Concisely State Your Main Point
Mention your claim or main point and explain how you will support it. For example: “Juvenile delinquency is causing problems particularly in the areas where college dropout here; this paper will establish the relationship between college dropout rates and juvenile delinquency based on the statistical data of 2019.”
This method provides readers with an idea as to how you will prove your point. In a sentence, you have defined a problem, and you have also stated the reason behind the issue.
Five Types of Arguments
Once you have decided what you are going to argue and planned your thesis statement, focus on the way you will present your argument. You can use five types of argument in your argumentative essay:
- Fact-based statement: To determine whether a statement is true or false.
- Definition: The definition of a statement according to the dictionary, and you can add your viewpoint in the essay.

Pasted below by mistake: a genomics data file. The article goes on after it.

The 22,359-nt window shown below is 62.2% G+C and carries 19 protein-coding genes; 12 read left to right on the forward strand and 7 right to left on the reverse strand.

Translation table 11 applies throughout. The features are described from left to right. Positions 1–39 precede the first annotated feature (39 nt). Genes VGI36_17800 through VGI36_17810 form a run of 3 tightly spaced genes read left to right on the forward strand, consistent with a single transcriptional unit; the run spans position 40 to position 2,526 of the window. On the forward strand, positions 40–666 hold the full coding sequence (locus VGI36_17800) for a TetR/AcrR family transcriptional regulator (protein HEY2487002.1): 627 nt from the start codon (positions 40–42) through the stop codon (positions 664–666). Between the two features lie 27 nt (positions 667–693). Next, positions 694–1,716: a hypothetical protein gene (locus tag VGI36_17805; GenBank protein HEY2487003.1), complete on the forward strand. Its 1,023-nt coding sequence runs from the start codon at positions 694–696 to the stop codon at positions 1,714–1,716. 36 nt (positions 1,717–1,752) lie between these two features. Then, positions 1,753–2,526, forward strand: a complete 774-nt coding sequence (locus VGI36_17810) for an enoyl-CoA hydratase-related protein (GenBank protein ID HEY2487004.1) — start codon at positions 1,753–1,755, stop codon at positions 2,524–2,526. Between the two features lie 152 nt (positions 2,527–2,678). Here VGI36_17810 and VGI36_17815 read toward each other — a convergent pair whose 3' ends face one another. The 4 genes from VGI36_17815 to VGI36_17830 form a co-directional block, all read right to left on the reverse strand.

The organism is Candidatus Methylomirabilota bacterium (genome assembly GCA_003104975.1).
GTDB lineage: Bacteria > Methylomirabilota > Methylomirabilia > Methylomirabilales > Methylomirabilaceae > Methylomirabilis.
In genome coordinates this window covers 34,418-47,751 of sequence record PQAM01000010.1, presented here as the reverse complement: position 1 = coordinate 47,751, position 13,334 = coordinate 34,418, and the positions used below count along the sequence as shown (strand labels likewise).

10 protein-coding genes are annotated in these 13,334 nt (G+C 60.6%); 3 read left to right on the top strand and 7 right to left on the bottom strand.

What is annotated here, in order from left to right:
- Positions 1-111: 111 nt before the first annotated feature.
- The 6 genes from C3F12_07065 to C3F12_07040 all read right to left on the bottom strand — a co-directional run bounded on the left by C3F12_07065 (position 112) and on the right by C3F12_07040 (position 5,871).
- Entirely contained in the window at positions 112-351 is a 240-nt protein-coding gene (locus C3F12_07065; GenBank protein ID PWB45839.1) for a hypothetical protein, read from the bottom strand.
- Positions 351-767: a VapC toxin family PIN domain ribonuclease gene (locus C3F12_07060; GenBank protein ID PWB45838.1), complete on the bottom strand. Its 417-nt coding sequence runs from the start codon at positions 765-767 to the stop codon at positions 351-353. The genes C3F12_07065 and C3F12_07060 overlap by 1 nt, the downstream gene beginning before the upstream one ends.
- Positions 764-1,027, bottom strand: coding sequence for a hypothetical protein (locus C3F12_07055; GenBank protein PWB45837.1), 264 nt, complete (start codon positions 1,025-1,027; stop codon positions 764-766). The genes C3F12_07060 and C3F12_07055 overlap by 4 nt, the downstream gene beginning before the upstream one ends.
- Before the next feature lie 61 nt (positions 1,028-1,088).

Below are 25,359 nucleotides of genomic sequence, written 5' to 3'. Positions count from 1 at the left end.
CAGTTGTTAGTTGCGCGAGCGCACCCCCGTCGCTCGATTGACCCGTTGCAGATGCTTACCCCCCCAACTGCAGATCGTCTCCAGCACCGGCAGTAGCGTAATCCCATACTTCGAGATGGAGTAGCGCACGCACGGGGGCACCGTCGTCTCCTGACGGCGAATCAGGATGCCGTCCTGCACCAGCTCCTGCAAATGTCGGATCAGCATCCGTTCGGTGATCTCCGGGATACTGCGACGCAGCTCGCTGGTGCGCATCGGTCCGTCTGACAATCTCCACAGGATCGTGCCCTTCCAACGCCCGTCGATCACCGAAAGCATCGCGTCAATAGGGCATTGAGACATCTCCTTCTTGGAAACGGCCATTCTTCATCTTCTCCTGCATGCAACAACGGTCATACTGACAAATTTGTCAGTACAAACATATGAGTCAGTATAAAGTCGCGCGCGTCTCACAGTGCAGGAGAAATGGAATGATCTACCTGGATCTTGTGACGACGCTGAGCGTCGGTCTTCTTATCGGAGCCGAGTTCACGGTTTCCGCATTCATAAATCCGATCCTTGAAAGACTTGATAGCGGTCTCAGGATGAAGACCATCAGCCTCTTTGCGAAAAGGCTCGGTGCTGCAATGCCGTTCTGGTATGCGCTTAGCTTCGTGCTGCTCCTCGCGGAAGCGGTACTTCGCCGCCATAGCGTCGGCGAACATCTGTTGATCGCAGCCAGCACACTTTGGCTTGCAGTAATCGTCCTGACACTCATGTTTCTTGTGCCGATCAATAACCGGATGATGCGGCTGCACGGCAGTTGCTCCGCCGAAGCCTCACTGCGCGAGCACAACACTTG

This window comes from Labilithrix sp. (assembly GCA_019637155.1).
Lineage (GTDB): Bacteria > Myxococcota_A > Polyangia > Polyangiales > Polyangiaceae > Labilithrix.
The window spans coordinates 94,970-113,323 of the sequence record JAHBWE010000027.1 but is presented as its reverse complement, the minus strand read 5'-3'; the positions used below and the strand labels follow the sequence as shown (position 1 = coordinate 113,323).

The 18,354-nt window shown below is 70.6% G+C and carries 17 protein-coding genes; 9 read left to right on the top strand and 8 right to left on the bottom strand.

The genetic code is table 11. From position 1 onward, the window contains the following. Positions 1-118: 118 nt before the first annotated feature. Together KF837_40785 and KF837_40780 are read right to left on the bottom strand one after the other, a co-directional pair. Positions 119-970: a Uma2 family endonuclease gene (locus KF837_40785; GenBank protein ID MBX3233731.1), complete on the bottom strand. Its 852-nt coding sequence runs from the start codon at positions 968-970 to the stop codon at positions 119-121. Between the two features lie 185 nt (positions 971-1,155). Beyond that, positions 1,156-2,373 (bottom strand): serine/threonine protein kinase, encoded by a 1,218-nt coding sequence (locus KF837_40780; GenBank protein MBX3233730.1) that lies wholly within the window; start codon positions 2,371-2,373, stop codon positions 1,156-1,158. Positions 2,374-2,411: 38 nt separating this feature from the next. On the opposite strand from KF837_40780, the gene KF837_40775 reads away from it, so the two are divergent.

- Value: the significance of your argument.
- Cause and effect: What is the major cause of the problem in your essay, and what are its effects/outcomes?
- Policy: why your main argument is of interest to the reader, and what conclusion should they draw after reading it.
Three Major Classifications of Argument
You can structure your argumentative essay into three types. Select one of the following or integrate them to draft a compelling paper:
1.Classical. State what is your main argument, specify your opinion and try your best to prove your idea right.
2.Rogerian. State the problem, mention the opposing views of the argument, write about your position, and describe why your point is valid.
3.Toulmin. Come up with your claim, present the basis to support that claim, and justify the evidence to validate your claim.
In an argumentative essay, you take a stance by stating a thesis statement of one-sentence in the introductory paragraph. In the body paragraphs, you prove your main point through evidence, example and facts.